Christian Homeless Shelter Suing For Right To Discriminate Against Transgender People

Lea van der Merwe

A Christian homeless shelter for women in Anchorage, Alaska, is suing to be able to refuse help to transgender people knocking at their door.

As reported by LGBTQ Nation, the lawsuit brought by Downtown Soup Kitchen, a Hope Center shelter, seeks to overturn the city's nondiscrimination ordinance that prohibits them from being able to discriminate against transwomen.

The shelter is being represented by conservative Christian legal organization Alliance Defending Freedom. ADF is the same organization which represented baker Jack Phillips in the Supreme Court -- after he refused to bake custom wedding cakes in support of same-sex couples -- who cited his faith as the reason he could not comply with a custom order.

The Southern Poverty Law Center has classified Alliance Defending Freedom as a hate group.

The homeless shelter previously turned away a transgender woman twice in January this year, but both times they argued that they had grounds to do so. On one occasion she had arrived drunk, and on the other occasion she had arrived after the administration department had closed for the night. Hope Center is a shelter for homeless women, and is run by a Christian non-profit organization.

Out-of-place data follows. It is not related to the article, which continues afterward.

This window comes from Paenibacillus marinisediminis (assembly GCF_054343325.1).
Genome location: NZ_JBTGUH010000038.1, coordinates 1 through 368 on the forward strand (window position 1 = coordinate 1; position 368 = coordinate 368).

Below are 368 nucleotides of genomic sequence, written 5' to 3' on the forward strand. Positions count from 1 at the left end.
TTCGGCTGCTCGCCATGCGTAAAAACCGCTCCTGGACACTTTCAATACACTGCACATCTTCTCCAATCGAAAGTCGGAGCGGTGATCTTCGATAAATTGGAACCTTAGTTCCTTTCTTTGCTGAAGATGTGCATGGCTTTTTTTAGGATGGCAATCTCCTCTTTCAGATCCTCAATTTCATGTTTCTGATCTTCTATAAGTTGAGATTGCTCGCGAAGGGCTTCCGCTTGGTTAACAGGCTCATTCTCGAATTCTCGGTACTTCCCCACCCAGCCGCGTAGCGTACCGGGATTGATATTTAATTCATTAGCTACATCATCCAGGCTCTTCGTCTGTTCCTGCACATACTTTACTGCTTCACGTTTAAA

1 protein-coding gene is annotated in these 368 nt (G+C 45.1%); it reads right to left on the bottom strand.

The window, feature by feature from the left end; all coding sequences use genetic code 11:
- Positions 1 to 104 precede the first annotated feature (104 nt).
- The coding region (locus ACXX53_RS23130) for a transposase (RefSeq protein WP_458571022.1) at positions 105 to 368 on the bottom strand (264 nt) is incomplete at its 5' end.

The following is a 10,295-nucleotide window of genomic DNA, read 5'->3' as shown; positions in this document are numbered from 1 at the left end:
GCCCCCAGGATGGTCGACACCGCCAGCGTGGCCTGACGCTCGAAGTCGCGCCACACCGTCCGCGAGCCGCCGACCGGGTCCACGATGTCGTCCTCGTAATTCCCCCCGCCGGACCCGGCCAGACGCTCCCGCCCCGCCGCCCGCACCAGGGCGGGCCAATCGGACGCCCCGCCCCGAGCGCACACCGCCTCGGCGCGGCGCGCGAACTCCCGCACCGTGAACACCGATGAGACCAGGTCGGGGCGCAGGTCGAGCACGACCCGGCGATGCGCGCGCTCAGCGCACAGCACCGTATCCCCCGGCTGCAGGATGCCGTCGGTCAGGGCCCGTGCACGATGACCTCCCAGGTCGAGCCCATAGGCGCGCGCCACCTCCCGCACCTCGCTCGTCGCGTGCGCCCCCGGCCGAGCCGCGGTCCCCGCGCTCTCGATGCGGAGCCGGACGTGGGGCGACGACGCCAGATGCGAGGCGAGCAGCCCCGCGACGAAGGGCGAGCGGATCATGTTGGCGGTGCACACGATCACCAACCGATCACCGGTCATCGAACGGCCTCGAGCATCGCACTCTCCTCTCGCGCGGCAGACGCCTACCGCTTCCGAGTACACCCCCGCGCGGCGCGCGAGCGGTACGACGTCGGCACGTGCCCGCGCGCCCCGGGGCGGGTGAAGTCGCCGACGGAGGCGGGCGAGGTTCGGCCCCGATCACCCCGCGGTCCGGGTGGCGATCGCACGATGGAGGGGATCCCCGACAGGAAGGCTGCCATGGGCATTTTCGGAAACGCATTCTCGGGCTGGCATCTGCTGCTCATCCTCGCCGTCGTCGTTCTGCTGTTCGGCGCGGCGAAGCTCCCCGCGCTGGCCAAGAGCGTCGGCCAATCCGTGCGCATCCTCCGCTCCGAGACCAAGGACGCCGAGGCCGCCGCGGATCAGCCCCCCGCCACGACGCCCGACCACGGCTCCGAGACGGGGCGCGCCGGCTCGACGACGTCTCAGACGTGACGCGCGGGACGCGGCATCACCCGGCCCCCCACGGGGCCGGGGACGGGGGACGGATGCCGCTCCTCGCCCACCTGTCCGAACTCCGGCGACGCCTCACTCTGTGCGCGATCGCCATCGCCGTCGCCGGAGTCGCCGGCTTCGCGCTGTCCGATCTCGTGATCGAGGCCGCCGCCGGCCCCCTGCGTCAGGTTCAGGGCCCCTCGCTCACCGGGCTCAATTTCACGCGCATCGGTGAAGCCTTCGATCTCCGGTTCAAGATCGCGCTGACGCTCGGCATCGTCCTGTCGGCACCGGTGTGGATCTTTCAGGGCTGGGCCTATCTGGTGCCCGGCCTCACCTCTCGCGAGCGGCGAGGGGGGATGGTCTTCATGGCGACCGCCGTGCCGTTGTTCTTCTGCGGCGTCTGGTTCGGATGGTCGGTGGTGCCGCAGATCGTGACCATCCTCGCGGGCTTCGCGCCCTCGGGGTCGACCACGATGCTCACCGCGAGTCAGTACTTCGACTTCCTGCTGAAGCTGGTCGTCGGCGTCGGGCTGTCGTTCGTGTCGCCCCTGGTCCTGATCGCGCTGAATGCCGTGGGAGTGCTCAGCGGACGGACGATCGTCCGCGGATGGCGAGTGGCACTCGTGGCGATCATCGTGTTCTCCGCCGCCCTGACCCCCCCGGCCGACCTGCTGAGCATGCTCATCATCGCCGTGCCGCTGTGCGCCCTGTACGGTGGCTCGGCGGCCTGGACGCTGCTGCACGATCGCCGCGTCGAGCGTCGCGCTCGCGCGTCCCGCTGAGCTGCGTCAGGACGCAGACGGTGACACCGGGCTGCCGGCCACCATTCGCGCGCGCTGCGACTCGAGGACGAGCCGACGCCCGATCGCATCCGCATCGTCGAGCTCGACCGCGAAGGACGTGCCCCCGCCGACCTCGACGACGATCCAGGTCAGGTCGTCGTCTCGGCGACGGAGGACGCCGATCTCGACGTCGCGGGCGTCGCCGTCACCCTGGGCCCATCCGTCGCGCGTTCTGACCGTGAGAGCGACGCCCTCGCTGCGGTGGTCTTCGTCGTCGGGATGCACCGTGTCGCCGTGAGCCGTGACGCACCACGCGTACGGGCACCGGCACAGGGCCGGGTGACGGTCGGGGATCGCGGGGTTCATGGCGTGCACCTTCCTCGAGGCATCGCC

Just as the shelter was filing their lawsuit, the city of Anchorage was voting on whether or not to remove transgender individuals from the list of identity categories protected by the city's nondiscrimination ordinance.

An attorney acting on behalf of the shelter argued that the center would "never admit a biological male" to the shelter, regardless of how the vote turned out. The measure was later defeated at the ballots, but when the attorney's statement was leaked to the public, an investigation into the shelter was ordered immediately.

Aside from the investigation, the transgender woman who had been turned away also filed a complaint with the city's Equal Rights Commission. So far, no conclusion has been announced in the investigation -- and no decision has been made about the complaint, either.

The shelter's lawsuit claims that the investigation that was launched is based on religious persecution. The shelter believes that it is being targeted because of their Christian faith. While the homeless shelter is exempt from the city's ordinance, they have regularly tried to overturn local nondiscrimination ordinances that have included transgender people.

"It would not only be dangerous and against common sense, but it would violate the Hope Center's sincerely held religious beliefs to admit biological men into its shelter and allow them to sleep side by side and disrobe next to women," the lawsuit claims.

David Dinielli, Deputy Legal Director for the Southern Poverty Law Center, has also spoken up about the shelter's lawsuit and complaints. He claims that there is absolutely no evidence that transgendered individuals pose any specific danger to cis-gendered people in any situation.

"In fact, we know transgender people are among the most, if not the most likely to be targeted for abuse, sexual abuse and physical abuse."